2

From various Supreme Court rulings, we can see that "The President's power, if any, to issue [an Executive] order must stem either from an act of Congress or from the Constitution itself." - Mr. Justice Black, majority opinion for Youngstown Sheet & Tube Co. v. Sawyer, 343 U.S. 585 (1952).

However, various Executive Orders didn't seem to have their basis in preexisting legislation or in the constitution: Namely, Executive Order 9066. Despite that, this Executive Order was still deemed constitutional by the Supreme Court.

What basis, if any, did that order have in legislation or the US Constitution?

1

The core order and authorization as stated in the order is:

by virtue of the authority vested in me as President of the United States, and Commander in Chief of the Army and Navy, I hereby authorize and direct the Secretary of War, and the Military Commanders whom he may from time to time designate, whenever he or any designated Commander deems such action necessary or desirable, to prescribe military areas in such places and of such extent as he or the appropriate Military Commander may determine, from which any or all persons may be excluded, and with respect to which, the right of any person to enter, remain in, or leave shall be subject to whatever restrictions the Secretary of War or the appropriate Military Commander may impose in his discretion.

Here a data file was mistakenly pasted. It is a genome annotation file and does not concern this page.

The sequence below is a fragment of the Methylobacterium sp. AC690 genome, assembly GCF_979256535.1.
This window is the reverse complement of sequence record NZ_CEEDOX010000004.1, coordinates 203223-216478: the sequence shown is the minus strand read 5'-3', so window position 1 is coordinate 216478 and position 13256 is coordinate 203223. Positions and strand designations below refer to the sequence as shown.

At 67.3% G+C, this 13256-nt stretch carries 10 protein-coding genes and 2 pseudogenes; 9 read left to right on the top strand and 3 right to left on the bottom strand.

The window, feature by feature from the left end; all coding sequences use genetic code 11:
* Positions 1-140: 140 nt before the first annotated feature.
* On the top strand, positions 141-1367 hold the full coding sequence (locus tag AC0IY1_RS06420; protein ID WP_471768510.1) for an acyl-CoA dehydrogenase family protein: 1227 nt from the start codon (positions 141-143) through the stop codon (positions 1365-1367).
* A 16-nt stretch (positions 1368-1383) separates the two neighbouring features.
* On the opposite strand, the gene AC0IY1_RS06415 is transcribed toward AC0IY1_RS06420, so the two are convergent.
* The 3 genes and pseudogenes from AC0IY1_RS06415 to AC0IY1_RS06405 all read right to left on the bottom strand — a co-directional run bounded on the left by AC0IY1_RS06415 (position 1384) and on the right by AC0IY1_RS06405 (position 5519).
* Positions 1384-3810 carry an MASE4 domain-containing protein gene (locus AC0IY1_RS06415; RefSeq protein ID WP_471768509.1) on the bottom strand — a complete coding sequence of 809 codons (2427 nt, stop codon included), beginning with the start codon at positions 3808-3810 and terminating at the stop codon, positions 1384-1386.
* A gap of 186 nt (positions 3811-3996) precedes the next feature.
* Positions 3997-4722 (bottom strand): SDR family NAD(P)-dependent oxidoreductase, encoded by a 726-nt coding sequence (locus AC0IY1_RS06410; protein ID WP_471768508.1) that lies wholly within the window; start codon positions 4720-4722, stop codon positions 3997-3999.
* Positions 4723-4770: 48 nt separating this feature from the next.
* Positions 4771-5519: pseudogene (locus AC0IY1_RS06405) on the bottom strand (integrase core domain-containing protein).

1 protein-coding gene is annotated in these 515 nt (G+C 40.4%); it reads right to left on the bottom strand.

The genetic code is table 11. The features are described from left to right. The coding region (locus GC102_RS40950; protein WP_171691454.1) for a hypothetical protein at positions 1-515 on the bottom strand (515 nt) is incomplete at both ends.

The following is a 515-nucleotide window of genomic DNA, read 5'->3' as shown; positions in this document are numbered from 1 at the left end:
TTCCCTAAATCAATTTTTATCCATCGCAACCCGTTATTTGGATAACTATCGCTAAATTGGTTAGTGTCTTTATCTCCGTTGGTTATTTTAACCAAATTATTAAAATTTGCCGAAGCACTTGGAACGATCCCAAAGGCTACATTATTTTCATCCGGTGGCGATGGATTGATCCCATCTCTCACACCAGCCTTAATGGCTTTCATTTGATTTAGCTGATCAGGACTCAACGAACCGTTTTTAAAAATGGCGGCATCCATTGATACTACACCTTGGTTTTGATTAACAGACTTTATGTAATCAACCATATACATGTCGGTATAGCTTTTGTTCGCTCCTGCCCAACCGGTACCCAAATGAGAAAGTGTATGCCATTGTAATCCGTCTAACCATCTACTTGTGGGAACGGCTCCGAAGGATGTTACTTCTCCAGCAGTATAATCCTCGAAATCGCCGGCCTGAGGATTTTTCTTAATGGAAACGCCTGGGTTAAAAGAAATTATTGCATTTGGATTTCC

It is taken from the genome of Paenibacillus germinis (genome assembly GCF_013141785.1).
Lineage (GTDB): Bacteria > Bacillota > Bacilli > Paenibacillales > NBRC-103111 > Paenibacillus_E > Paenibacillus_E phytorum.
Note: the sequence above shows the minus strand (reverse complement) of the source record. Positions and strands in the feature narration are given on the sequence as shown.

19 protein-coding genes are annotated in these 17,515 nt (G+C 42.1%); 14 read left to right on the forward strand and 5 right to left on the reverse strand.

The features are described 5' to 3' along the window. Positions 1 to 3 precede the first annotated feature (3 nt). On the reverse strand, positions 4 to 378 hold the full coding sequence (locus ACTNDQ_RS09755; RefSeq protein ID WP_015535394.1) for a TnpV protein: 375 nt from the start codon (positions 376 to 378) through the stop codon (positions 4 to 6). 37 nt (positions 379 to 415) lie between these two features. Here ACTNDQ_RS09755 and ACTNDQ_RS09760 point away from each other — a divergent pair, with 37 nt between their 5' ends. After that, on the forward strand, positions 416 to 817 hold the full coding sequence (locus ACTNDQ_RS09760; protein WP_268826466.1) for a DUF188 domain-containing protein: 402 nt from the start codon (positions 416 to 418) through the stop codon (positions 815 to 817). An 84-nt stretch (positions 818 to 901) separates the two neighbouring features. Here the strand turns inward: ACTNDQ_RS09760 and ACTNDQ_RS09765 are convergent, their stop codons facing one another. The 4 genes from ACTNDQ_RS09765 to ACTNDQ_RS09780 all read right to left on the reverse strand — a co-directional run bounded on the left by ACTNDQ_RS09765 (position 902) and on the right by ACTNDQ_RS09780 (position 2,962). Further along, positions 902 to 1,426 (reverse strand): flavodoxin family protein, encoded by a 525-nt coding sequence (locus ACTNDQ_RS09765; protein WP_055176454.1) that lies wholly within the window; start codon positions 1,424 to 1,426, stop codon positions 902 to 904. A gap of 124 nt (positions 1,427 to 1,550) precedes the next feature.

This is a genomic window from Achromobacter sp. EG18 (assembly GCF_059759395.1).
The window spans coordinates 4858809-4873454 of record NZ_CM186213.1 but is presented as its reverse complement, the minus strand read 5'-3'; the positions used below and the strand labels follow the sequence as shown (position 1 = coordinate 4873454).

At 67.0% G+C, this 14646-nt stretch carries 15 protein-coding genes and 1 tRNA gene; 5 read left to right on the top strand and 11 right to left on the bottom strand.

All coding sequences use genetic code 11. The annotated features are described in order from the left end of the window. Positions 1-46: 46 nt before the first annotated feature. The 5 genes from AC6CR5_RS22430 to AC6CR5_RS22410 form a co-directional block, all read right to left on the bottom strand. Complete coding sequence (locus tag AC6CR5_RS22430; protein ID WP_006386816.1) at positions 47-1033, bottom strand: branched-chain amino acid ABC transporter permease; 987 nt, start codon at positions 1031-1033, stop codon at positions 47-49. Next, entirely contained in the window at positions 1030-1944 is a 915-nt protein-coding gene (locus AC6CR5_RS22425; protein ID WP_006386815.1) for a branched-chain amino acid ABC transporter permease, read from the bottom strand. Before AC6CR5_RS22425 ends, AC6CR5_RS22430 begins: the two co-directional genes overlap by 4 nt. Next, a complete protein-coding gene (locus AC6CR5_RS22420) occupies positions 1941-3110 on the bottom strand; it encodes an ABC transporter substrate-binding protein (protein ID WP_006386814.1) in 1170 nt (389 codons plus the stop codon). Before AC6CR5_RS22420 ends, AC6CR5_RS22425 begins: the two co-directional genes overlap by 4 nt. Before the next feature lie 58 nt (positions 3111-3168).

A related order, 8972, uses the same phrase for a related purpose:

by virtue of the authority vested in me as President of the United States, and Commander-in-Chief of the Army and Navy of the United States, I hereby authorize and direct the Secretary of War

Truman's Executive Order 10340 similarly ordered

by virtue of the authority vested in me by the Constitution and laws of the United States, and as President of the United States and Commander in Chief of the armed forces of the United States...

to seize steel plants, in light of an strike. In that particular case, SCOTUS ruleds in Youngstown Sheet & Tube Co. v. Sawyer, 343 U.S. 579 that he did not actually have that authority. There is a difference between claiming an authority and having that authority validated by the courts. In Hirabayashi v. United States, 320 U.S. 81, one of the holdings was that

By the Act of March 21, 1942, Congress ratified and confirmed Executive Order No. 9066, and thereby authorized and implemented such curfew orders as the military commander should promulgate pursuant to that Executive Order.

It was within the constitutional authority of Congress and the Executive, acting together, to prescribe this curfew order as an emergency war measure

(Note that the order preceded the congressional authorization referred to: the curfew order is not part of EO 9066, but is a consequence of it).

In general, you cannot know if an order is really authorized by Congress or the Constitution until the Supreme Court rules on the question. This has happened only a handful of times, notably 5 times in Roosevelt's case.

| improve this answer | |

Your Answer

By clicking “Post Your Answer”, you agree to our terms of service, privacy policy and cookie policy

Not the answer you're looking for? Browse other questions tagged or ask your own question.